One thing is for sure, the Fastnet start is always spectacular. The starting line is set in front of the impeccable lawns of the Royal Yacht Squadron, and the armada heads west towards the Needles rocks which mark the western end of the Solent and the beginning of the open waters. Of the 450 or so boats set to take the start, twenty-one IMOCAs will play their own part, with finishing being their main goal. For most candidates for the Vendée Globe, the main objective will be to finish the course and to aggregate racing miles towards qualification for the Vendee.
An offshore sprint
This will be the shortest race of the IMOCA Globe Series. The round trip between the south coast of England and the south-west tip of Ireland often turns out to be particularly technical. From the Isle of Wight, you sail along the Devon and Cornwall coasts where some of the iconic points (Start Point, Cape Lizard) often create re-starts where the tidal currents (especially in light airs) are strong and hold up the fleet. The strong tidal coefficients (104 and 103) can create significant differences if the fleet experience maximum flow either with or against them. The leg to the Fastnet lighthouse across the Celtic Sea from the western tip of England is most often against the prevailing winds and requires good strategy to minimize time and miles. The reward though is that most of the time, the leg from Fastnet back to Plymouth is a downwind speed race where you cannot let up.
With miles in the bank, they can relax.
Those who were able to complete the Route du Rhum, and subsequently the Bermuda 1000 can start the Fastnet Race with the assurance that as the race earns only a few points and with their lead in the race for qualification miles for the Vendee Globe, they have little to worry about. As the race is doublehanded, the total of the miles traveled will have to be divided between the two team members, so a maximum take of 300 points per skipper and so there is little to play for in terms of championship points.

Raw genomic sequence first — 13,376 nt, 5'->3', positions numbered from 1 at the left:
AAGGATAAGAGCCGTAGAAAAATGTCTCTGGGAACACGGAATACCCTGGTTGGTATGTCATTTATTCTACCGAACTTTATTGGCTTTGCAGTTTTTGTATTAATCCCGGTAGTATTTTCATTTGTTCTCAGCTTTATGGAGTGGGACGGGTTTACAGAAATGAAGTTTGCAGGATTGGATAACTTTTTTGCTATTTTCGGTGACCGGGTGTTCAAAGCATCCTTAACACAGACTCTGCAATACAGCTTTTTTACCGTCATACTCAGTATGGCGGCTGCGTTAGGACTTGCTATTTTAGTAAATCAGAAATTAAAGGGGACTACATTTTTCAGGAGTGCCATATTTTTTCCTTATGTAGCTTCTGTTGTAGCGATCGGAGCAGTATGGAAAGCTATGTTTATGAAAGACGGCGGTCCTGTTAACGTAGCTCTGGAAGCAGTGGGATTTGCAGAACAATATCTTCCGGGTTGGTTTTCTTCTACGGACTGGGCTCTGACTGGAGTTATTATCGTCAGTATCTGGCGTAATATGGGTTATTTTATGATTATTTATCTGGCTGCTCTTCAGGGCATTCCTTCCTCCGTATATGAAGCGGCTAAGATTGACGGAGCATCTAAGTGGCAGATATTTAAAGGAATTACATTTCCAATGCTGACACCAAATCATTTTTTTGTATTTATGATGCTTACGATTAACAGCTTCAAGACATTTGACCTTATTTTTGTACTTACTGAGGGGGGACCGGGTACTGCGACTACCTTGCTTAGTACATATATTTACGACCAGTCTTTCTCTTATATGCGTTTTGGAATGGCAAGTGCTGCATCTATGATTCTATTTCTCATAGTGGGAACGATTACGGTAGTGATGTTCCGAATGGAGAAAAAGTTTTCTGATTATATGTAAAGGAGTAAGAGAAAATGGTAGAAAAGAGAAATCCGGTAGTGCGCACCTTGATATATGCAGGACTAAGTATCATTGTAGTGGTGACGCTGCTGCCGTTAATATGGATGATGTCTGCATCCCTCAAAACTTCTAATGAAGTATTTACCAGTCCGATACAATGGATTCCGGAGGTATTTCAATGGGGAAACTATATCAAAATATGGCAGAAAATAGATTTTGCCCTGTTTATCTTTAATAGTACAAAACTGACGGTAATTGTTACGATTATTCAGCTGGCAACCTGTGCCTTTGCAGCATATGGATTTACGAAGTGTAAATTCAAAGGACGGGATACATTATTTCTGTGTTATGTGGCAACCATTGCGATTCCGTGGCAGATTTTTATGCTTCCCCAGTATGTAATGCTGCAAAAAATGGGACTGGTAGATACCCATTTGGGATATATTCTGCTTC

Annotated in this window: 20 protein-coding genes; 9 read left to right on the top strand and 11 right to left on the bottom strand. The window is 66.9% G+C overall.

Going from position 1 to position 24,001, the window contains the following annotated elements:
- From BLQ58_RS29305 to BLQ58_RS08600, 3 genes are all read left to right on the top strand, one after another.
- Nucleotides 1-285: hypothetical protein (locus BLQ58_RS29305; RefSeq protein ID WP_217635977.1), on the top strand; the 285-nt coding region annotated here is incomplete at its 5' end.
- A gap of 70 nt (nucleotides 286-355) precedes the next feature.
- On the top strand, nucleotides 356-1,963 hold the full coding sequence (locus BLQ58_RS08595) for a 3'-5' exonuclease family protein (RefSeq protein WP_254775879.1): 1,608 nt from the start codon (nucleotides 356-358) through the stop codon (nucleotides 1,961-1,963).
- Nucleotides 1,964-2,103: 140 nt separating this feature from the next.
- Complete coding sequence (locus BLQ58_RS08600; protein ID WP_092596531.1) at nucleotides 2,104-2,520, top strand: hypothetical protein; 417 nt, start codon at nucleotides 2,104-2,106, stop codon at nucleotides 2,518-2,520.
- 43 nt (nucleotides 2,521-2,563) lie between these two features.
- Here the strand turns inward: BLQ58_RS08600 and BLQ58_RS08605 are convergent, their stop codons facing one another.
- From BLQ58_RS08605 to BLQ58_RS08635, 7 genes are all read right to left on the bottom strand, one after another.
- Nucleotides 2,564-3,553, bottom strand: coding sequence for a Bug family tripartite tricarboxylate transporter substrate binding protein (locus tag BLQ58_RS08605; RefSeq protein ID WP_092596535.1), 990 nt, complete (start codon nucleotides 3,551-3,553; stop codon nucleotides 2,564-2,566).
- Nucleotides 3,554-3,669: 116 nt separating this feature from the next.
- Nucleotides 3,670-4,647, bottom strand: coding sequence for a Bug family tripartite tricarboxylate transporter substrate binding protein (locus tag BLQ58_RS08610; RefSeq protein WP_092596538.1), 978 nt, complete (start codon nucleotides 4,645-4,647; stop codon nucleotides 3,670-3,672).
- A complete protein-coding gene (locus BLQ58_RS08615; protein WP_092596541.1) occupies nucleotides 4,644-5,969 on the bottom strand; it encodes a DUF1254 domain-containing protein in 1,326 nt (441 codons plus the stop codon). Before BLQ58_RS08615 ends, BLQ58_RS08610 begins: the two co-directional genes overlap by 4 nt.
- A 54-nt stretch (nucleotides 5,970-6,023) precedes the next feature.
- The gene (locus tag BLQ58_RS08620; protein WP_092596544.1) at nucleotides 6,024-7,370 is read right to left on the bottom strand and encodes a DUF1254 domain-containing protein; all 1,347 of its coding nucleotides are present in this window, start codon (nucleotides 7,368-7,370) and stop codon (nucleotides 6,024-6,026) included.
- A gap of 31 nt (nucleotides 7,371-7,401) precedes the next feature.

There are four skippers who have completed the Route du Rhum Destination Guadeloupe and the Bermudes 1000 Race: With this advantage, Boris Herrmann (Malizia - Yacht Club of Monaco), Damien Seguin (Apicil Group), Manuel Cousin (Groupe Setin) and Stéphane Le Diraison (Time for Oceans) can leave Cowes with a certain peace of mind. For them, the Rolex Fastnet Race should be above all an opportunity to refine maneuvers with their co-skipper in preparation for the Transat Jacques Vabre.
Four other competitors leave with no pressure at all: Louis Burton (Bureau Vallée 2), Arnaud Boissières (La Mie Câline Artipôle), Fabrice Amedeo (Newrest - Art et Fenetres), Alan Roura (La Fabrique) all finished the last Vendée Globe, they are therefore automatically validated provided they have completed a qualifying transatlantic race.
Strengthening their position.
Those who could not participate in the Route du Rhum but managed the Bermudes 1000 Race have managed to build an aggregate of 2000 miles. Finishing the Fastnet would allow them to grow their small advantage over the competition. Giancarlo Pedote (Prysmian Group) and Yannick Bestaven (Maitre Coq) will want to continue the good performance they put up in the race between Douarnenez and Brest where they finished respectively third and second. Sam Davies (Initiatives Coeur) who finished at the foot of that podium will no doubt be divided between her desire to show she will be a player in the future and prudence with a still newly-modified boat. Maxime Sorel (V & B) faces the same dilemma. For all these competitors, weather conditions may be crucial: if they are manageable everyone will want to push as much as possible. If the wind picks up, as is possible in August in the Irish Sea, we could see some lift their foot to make sure they complete the course.
For other competitors, this Rolex Fastnet Race will be a kind of baptism by fire. First test for new boats or the start of a campaign, the race is a great opportunity to put a toe in the water before the big race of 2019; the Transat Jacques Vabre.